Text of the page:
Value-neutrality is closely connected with objectivity. This concept was first explored by Max Weber. He insisted that a scientist / researcher should not choose methods and interpret data in ways that favour his values or ideological stance.
The principle of value neutrality implies that the researcher must control whenever possible the influence of values on his studies or research. In fact, it is highly challenging for a social scientist to become objective and value-free in his studies. He must try to guard against his own views and values affecting the study of topics such as role of love in marriage; consequences of racism, sexism, improvement of worker productivity in work place, role of communism in economic development, and so on. 7. Insistence on the Scientific Method: A branch of knowledge can be called a science only if it relies on the scientific method.
Francis Bacon who laid the foundations of modern scientific method insisted that science should follow a systematic method in its studies. As Karl Pearson has remarked, “The unity of all science consists alone in its method, not in its material. The man who classifies facts of any kind whatever, who sees their mutual relation and describes their sequences, is applying the scientific method and is a man of science.” While scientific methods are more or less same for all sciences, scientific techniques differ. These techniques refer to the particular ways in which scientific methods are applied to a particular problem.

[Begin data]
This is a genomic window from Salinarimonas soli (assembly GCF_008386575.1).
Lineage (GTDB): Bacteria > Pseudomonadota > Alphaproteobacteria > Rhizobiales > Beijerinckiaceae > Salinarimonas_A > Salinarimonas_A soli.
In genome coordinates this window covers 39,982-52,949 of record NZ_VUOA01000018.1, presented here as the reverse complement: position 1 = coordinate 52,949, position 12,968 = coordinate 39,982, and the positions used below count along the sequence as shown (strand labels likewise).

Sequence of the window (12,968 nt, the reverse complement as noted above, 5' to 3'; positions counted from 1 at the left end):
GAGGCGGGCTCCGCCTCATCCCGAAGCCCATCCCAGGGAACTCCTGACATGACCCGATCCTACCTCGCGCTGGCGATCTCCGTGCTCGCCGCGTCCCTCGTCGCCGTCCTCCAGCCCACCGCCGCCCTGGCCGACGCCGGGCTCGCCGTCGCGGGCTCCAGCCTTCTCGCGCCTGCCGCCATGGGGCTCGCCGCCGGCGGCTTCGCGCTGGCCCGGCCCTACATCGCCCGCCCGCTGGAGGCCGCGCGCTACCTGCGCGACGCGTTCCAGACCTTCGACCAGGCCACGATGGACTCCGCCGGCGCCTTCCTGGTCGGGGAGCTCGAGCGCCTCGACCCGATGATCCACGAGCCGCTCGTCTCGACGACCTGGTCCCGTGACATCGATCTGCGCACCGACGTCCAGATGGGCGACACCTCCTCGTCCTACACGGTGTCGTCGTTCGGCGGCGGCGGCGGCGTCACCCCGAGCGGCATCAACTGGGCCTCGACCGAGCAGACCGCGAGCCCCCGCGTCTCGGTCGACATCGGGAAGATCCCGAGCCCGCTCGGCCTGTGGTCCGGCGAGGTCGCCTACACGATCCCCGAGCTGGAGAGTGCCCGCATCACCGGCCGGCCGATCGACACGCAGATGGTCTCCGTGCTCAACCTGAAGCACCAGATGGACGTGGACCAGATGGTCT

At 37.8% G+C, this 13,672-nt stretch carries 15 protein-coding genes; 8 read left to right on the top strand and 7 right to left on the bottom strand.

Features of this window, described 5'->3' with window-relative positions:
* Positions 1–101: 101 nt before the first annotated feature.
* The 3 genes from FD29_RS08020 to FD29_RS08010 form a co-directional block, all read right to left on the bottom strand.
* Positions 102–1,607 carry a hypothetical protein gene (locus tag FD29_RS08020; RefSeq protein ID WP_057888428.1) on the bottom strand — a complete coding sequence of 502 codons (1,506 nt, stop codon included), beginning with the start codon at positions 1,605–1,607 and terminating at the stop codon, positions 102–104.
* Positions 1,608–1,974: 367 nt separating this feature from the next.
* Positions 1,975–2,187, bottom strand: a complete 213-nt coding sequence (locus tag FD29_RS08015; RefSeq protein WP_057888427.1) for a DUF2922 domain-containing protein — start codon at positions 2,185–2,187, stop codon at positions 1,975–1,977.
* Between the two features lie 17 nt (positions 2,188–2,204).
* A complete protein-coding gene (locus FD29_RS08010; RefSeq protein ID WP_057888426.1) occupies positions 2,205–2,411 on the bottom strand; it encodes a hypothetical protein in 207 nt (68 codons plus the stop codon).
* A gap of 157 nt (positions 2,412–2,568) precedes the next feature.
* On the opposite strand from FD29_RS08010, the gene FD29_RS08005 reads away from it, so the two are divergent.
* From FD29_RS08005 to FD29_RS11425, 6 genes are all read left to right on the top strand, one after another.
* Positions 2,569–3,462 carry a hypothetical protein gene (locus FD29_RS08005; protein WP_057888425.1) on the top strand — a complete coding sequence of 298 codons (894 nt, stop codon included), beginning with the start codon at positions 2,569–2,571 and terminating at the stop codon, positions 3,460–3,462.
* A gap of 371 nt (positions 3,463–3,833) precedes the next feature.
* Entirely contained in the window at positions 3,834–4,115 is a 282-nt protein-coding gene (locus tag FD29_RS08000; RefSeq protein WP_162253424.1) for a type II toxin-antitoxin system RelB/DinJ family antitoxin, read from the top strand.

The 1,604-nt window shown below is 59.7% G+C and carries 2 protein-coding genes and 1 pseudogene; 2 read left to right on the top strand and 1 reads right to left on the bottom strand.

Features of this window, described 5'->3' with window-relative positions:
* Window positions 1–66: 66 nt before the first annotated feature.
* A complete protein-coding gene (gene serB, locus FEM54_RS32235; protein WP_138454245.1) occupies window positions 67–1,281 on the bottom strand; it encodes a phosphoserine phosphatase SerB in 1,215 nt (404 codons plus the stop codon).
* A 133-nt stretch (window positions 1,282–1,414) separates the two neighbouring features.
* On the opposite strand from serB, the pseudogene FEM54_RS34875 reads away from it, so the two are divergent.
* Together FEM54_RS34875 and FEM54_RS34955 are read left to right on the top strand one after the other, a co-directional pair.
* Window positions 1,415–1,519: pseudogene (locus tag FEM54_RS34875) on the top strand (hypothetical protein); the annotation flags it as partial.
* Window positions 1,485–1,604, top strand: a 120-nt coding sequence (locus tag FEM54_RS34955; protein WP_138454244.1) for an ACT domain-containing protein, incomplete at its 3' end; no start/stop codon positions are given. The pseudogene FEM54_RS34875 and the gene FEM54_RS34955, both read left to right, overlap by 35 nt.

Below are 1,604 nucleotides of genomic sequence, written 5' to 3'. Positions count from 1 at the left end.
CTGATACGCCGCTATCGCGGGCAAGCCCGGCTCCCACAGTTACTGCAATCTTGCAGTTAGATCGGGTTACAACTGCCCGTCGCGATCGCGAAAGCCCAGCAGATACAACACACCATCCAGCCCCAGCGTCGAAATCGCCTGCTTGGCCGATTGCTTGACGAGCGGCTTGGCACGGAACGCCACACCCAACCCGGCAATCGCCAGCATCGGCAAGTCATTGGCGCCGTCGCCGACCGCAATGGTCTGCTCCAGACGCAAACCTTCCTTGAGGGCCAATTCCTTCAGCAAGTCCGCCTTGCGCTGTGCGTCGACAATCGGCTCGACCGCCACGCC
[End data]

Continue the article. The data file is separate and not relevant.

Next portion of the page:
Each science must therefore, develop a series of techniques which fits the body of material it studies. i. Scientific method can be understood as a systematic and organised series of steps that ensures dependable results in researching a problem with maximum objectivity. ii. Scientific method refers to “the building of a body of scientific knowledge through observation, experimentation, generalisation and verification.” Meaning of Technology: 1. Horton and Hunt: “Technology is the use of scientific discoveries to solve practical problems”.
2. William Kornblum: Technology which is an aspect of culture can be defined as – “the use of tools and knowledge to manipulate the physical environment in order to achieve desired practical goals.” 3. Technology refers to “The practical application of knowledge and use of techniques in productive activities.” – Collins Dictionary of Sociology 4. In simple words, “technology refers to the practical application of knowledge about nature.”